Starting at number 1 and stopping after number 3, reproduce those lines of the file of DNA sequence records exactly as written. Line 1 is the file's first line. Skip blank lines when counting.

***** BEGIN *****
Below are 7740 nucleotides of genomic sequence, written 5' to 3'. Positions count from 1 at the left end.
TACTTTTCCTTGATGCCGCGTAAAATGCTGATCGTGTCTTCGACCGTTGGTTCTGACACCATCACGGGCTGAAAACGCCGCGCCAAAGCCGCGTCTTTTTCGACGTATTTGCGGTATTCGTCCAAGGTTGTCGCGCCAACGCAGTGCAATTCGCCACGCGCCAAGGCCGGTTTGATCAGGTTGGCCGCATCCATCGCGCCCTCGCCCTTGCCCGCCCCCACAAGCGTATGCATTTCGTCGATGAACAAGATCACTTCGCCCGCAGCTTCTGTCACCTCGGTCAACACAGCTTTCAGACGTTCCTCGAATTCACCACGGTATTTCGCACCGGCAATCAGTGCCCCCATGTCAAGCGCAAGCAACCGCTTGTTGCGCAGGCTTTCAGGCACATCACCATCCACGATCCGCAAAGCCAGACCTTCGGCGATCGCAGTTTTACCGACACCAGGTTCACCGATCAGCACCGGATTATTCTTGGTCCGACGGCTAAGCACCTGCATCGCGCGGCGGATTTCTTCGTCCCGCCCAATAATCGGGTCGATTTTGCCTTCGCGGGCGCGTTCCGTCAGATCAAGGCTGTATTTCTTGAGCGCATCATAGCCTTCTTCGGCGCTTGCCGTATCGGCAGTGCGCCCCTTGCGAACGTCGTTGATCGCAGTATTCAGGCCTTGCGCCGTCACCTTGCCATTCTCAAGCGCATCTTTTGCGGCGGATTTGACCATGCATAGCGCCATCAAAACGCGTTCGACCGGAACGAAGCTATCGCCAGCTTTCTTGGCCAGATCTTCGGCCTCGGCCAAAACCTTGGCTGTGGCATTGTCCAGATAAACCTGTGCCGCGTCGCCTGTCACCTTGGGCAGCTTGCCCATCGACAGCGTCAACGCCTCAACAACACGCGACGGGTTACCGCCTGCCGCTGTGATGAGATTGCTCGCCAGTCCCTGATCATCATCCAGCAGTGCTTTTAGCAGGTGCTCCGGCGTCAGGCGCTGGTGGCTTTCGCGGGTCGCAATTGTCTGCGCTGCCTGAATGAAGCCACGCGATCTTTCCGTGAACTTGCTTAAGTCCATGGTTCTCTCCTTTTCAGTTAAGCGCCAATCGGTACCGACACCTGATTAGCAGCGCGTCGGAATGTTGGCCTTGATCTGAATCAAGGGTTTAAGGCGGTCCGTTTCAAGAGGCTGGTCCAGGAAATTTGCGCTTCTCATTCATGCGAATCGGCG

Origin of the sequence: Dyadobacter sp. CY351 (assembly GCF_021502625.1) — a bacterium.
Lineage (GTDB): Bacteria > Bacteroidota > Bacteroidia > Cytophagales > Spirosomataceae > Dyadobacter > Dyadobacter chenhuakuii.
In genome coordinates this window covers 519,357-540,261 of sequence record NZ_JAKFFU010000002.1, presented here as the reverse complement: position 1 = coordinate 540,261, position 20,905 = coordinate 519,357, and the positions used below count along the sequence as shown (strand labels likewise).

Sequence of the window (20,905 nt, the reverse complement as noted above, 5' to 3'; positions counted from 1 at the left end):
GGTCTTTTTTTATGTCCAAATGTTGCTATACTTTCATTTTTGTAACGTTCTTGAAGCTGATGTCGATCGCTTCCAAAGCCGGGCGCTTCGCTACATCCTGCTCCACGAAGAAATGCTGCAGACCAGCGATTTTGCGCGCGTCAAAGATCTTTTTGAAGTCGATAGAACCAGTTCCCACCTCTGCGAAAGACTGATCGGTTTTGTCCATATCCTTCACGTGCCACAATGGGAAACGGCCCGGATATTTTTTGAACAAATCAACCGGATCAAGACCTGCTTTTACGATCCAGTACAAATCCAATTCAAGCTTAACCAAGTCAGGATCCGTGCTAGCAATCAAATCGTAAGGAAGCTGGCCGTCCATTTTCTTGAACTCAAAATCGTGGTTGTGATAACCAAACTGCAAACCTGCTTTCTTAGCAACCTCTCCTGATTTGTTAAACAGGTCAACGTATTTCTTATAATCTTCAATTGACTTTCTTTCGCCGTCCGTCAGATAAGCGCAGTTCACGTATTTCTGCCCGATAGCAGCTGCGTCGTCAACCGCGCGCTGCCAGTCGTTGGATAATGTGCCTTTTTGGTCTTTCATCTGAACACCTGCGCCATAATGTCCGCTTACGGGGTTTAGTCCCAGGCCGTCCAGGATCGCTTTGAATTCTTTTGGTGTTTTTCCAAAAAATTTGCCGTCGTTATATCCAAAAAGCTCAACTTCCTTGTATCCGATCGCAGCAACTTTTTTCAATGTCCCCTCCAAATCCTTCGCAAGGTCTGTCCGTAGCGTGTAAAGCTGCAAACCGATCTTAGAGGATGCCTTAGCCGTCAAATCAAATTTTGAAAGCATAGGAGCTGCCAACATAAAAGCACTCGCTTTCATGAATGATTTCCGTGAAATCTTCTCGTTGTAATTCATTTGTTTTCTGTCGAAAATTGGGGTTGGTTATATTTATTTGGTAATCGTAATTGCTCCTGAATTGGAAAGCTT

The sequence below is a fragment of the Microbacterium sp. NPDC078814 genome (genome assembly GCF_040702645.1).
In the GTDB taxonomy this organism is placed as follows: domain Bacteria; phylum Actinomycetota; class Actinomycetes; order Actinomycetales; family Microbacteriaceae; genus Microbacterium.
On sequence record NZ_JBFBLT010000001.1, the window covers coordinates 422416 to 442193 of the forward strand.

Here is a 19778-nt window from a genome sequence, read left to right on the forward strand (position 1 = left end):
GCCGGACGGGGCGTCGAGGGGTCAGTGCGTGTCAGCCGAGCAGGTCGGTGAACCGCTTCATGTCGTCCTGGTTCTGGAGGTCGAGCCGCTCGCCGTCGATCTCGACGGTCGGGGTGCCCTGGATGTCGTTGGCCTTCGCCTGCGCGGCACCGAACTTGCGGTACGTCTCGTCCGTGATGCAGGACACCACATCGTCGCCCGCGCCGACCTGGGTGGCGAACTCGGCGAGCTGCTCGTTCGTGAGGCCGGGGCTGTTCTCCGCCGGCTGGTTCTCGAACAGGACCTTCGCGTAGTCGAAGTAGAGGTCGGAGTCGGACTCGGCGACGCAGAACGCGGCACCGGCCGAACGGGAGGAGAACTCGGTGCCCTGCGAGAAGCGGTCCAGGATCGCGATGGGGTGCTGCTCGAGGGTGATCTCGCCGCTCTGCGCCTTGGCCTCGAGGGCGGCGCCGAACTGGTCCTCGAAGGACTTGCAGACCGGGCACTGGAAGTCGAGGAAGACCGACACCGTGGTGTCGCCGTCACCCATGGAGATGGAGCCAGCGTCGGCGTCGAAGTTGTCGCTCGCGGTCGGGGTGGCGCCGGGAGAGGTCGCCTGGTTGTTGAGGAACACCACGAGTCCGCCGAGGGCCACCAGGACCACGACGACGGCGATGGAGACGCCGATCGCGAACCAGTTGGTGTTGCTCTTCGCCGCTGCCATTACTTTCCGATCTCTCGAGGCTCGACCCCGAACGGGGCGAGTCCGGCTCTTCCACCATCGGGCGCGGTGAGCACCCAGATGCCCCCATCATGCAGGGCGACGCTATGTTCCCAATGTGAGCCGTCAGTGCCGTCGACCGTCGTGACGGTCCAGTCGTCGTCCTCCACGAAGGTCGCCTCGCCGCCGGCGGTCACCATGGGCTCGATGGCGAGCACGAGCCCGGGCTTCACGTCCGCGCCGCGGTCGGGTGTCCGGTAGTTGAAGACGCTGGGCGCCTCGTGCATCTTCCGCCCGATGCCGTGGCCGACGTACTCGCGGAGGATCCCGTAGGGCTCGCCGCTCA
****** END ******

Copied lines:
Below are 7740 nucleotides of genomic sequence, written 5' to 3'. Positions count from 1 at the left end.
TACTTTTCCTTGATGCCGCGTAAAATGCTGATCGTGTCTTCGACCGTTGGTTCTGACACCATCACGGGCTGAAAACGCCGCGCCAAAGCCGCGTCTTTTTCGACGTATTTGCGGTATTCGTCCAAGGTTGTCGCGCCAACGCAGTGCAATTCGCCACGCGCCAAGGCCGGTTTGATCAGGTTGGCCGCATCCATCGCGCCCTCGCCCTTGCCCGCCCCCACAAGCGTATGCATTTCGTCGATGAACAAGATCACTTCGCCCGCAGCTTCTGTCACCTCGGTCAACACAGCTTTCAGACGTTCCTCGAATTCACCACGGTATTTCGCACCGGCAATCAGTGCCCCCATGTCAAGCGCAAGCAACCGCTTGTTGCGCAGGCTTTCAGGCACATCACCATCCACGATCCGCAAAGCCAGACCTTCGGCGATCGCAGTTTTACCGACACCAGGTTCACCGATCAGCACCGGATTATTCTTGGTCCGACGGCTAAGCACCTGCATCGCGCGGCGGATTTCTTCGTCCCGCCCAATAATCGGGTCGATTTTGCCTTCGCGGGCGCGTTCCGTCAGATCAAGGCTGTATTTCTTGAGCGCATCATAGCCTTCTTCGGCGCTTGCCGTATCGGCAGTGCGCCCCTTGCGAACGTCGTTGATCGCAGTATTCAGGCCTTGCGCCGTCACCTTGCCATTCTCAAGCGCATCTTTTGCGGCGGATTTGACCATGCATAGCGCCATCAAAACGCGTTCGACCGGAACGAAGCTATCGCCAGCTTTCTTGGCCAGATCTTCGGCCTCGGCCAAAACCTTGGCTGTGGCATTGTCCAGATAAACCTGTGCCGCGTCGCCTGTCACCTTGGGCAGCTTGCCCATCGACAGCGTCAACGCCTCAACAACACGCGACGGGTTACCGCCTGCCGCTGTGATGAGATTGCTCGCCAGTCCCTGATCATCATCCAGCAGTGCTTTTAGCAGGTGCTCCGGCGTCAGGCGCTGGTGGCTTTCGCGGGTCGCAATTGTCTGCGCTGCCTGAATGAAGCCACGCGATCTTTCCGTGAACTTGCTTAAGTCCATGGTTCTCTCCTTTTCAGTTAAGCGCCAATCGGTACCGACACCTGATTAGCAGCGCGTCGGAATGTTGGCCTTGATCTGAATCAAGGGTTTAAGGCGGTCCGTTTCAAGAGGCTGGTCCAGGAAATTTGCGCTTCTCATTCATGCGAATCGGCG

Origin of the sequence: Dyadobacter sp. CY351 (assembly GCF_021502625.1) — a bacterium.